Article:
A year ago, the Federal Bureau of Investigation made an extraordinary demand of Apple. To get inside a dead terrorist’s iPhone, law enforcement officials wanted the company to create a hackable version of the software that runs all iPhones.
To many legal experts, it wasn’t obvious that Apple had a winning case against the request. But facing great legal and political opposition, Apple took a stand anyway. Timothy D. Cook, Apple’s chief executive, argued that the company had a financial and moral duty to protect its users’ privacy and security. He made clear that Apple would obey American law – but only after trying to shape the law.
The fight paid off. On the eve of a courtroom showdown, the F.B.I. rescinded its request. It is worth underlining this point: When Apple took a public stand for its users’ liberty and privacy, the American government blinked.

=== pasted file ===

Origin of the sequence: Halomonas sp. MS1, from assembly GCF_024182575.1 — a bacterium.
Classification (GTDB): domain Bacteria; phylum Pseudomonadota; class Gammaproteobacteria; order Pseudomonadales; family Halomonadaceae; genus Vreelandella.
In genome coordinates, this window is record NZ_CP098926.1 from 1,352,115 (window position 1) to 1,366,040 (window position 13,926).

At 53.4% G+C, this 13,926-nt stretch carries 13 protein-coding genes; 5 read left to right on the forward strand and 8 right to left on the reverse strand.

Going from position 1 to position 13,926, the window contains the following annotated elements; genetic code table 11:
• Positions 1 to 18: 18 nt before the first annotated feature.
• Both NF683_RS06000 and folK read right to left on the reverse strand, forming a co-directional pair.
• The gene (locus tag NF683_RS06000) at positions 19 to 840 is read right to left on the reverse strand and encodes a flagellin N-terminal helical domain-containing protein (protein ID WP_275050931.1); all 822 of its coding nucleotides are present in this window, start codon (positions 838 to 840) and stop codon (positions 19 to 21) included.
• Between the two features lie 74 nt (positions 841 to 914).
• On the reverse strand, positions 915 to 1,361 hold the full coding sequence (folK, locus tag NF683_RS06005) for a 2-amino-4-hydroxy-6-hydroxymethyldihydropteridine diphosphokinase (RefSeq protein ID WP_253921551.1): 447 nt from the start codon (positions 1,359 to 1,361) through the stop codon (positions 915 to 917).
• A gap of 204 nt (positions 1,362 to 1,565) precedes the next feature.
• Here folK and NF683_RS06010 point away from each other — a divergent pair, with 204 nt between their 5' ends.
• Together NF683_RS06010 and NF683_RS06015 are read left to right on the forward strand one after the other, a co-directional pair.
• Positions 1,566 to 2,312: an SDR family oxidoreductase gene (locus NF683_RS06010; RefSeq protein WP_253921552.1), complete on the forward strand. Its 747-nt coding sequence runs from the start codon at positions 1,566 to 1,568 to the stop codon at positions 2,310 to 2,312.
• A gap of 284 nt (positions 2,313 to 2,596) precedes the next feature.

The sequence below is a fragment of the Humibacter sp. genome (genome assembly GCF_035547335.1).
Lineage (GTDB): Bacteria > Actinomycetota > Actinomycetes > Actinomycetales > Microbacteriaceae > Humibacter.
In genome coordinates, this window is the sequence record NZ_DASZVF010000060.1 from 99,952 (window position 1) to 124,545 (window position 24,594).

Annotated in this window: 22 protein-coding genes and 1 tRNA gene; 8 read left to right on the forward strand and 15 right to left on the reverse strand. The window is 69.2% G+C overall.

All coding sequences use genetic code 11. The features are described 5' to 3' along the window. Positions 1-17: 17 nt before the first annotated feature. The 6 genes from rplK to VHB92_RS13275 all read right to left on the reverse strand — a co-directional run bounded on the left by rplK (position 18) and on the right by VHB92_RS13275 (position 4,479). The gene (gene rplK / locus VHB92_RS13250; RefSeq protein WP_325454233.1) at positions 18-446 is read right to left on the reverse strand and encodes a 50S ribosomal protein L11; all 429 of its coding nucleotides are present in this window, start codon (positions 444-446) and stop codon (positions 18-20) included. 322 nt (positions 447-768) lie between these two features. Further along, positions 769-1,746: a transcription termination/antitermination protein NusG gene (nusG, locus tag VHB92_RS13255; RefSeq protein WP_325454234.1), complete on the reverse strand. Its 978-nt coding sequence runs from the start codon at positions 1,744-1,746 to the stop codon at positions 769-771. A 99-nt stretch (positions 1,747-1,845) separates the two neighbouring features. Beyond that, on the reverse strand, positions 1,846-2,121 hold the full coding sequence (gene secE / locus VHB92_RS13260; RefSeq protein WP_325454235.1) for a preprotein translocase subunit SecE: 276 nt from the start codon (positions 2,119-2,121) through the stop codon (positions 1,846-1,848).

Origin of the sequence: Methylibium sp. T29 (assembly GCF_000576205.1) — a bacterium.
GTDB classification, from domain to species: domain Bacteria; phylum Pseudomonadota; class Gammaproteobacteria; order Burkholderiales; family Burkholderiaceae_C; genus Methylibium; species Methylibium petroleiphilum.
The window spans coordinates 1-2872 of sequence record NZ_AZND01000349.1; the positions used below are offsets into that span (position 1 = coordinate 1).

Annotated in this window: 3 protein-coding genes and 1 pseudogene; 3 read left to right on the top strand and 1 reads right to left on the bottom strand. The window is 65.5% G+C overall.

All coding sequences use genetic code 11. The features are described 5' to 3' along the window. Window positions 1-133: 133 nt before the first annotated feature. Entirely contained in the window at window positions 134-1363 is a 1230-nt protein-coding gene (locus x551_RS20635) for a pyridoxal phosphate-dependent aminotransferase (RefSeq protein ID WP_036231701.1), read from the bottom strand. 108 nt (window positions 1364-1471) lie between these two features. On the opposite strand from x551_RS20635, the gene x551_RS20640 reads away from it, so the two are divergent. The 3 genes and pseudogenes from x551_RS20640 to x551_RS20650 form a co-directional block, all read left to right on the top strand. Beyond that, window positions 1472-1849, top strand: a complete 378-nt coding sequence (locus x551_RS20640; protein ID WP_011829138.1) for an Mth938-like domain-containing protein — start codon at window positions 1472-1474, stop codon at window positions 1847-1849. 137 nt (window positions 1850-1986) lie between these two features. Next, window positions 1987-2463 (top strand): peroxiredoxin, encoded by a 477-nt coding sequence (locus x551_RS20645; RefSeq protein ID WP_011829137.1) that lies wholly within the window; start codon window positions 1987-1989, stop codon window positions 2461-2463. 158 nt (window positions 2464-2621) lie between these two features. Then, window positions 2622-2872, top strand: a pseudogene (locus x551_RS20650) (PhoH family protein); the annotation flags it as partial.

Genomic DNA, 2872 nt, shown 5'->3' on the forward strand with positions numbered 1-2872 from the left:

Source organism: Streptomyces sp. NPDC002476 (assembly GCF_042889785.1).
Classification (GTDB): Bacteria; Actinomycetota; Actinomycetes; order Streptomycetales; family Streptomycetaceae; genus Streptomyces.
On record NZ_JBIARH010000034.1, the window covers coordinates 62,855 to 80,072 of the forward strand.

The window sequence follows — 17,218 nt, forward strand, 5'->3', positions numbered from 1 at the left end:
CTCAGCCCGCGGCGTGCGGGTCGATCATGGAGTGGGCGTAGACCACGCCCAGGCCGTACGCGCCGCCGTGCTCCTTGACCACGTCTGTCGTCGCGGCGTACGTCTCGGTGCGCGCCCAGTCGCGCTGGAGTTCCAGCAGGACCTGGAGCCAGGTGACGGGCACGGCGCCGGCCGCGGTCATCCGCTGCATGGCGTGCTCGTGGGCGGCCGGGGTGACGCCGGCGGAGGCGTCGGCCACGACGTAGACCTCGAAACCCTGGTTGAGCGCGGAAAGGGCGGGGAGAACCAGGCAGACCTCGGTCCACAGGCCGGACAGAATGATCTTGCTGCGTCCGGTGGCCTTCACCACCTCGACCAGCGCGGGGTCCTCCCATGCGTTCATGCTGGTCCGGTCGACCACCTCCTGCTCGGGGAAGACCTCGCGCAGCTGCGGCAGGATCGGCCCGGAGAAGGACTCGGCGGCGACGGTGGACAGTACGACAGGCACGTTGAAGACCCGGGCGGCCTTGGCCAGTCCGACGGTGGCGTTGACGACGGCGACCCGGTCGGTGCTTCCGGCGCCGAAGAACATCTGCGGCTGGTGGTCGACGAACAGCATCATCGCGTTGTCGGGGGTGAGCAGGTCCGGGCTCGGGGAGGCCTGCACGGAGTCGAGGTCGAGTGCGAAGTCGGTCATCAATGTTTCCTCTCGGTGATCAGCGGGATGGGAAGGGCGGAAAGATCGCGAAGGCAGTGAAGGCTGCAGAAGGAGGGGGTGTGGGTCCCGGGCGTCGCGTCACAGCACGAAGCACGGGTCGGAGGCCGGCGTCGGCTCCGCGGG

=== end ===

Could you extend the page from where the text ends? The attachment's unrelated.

Yet in China over the weekend, when faced with a broad demand by the Chinese internet authority, it was Apple that blinked.
Apple openly and publicly buts heads with the US government but not with the Chinese government because of one very simple reason: Apple is more dependent on, and beholden to, China than on and to the US. Virtually everything Apple sells is made in China, and Apple has nowhere else to go.
For a company that always tries to strive for control, it really low-waged itself into a corner.